What of the dust once the mud has swallowed the earth? What of the dusk when the day has burned so bright and slow? The sound of sirens ring the streets, the wild yearning and the empty threat. The pleas of these fresh emergencies, open wounds and the tang of dying blood. Dried black on the pavement, the crimes called out from the contentious pooling, every swarm and mob bear the dense alarm. The dogs dig for treasure, the flies gather, thinking only of posterity. Injury only another name for opportunity. Illness another paving stone on that march of progress.
One day we open up and have become our elders, words sounding so strange and yet so much the same. Lessons spilled into the boil in our blood, the work only remembered for the burn. Muscle memory and the rough and tumble of those ancient curses. The poison always mingling on the sweet side, the bitter best left sifting through every breath. Always future tense and past perfect, the things that once were until they end, the things that will always come one day. The charm of your reflection always in the reversal of events. You never seem to see yourself until you are inside out. You never seem to know until even the wreck is in ruins.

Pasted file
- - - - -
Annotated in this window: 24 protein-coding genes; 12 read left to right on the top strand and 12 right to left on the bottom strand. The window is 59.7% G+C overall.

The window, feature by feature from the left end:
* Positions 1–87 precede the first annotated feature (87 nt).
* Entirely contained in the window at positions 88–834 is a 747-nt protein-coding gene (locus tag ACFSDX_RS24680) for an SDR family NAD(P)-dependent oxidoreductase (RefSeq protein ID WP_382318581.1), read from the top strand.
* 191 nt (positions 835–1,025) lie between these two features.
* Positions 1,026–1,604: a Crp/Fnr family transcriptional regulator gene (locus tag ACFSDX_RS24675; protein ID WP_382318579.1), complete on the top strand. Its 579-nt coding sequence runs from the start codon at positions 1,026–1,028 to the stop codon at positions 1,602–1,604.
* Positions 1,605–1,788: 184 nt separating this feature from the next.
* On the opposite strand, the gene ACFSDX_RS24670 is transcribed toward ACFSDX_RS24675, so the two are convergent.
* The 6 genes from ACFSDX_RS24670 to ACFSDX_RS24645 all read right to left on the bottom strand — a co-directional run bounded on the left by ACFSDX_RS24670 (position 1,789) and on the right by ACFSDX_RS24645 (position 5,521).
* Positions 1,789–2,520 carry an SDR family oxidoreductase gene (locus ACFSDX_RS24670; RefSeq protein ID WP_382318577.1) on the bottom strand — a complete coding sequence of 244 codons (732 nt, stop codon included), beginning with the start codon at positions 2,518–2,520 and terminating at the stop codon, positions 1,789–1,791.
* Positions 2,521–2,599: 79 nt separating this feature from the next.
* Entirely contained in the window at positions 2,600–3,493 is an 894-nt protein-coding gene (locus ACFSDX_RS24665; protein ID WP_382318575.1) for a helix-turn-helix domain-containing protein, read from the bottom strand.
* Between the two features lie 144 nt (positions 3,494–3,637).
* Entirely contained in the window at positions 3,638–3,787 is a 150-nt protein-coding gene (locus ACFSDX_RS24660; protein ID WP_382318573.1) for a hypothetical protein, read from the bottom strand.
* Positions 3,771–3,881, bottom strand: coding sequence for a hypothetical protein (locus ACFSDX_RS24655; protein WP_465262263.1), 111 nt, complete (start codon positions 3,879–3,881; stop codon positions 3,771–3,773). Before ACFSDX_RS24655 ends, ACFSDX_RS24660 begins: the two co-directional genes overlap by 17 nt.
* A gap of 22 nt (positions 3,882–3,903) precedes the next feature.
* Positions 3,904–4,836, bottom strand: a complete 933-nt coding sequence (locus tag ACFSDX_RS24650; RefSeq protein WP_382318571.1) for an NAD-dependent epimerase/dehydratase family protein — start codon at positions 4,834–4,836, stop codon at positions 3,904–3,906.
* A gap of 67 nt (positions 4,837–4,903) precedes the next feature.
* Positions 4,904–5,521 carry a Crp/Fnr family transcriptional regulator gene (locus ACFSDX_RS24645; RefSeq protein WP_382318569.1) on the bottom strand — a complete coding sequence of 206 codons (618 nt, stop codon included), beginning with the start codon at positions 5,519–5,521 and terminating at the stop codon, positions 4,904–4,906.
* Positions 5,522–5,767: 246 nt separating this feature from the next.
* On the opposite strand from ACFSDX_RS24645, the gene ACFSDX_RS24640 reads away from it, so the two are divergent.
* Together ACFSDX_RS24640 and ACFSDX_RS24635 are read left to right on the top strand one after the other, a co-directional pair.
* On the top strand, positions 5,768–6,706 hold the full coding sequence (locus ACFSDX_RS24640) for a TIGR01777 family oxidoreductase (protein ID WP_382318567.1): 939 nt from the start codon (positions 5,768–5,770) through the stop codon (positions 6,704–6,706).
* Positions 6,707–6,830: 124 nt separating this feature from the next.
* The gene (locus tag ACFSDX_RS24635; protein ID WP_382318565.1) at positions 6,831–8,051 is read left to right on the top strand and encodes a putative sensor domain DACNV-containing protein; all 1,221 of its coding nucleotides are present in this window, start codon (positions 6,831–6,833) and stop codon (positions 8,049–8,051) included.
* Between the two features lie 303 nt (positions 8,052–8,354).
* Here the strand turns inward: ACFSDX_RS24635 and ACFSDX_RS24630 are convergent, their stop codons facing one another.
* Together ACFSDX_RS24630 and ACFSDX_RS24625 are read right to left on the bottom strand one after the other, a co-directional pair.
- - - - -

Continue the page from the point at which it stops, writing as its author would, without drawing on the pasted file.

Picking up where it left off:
What is left contends with appetites and inclinations, the drift of intuition and the leaning of the map. The world so drastic and unchecked, it only arrives full scale. We guess and bet, declare stout allegiance. We bleat and rut, always returning to earth before it is over. Sold again and again, purity and privation, or blood and indulgence. Written down in nesting cups, folded with-in some suspect skin, the story sneaks right by. I knew it until I had found out for sure, there was no longer certainty. The words spoken to forget, the dogs pause to sniff the air. You whisper but forget to listen. Then ambulances everywhere.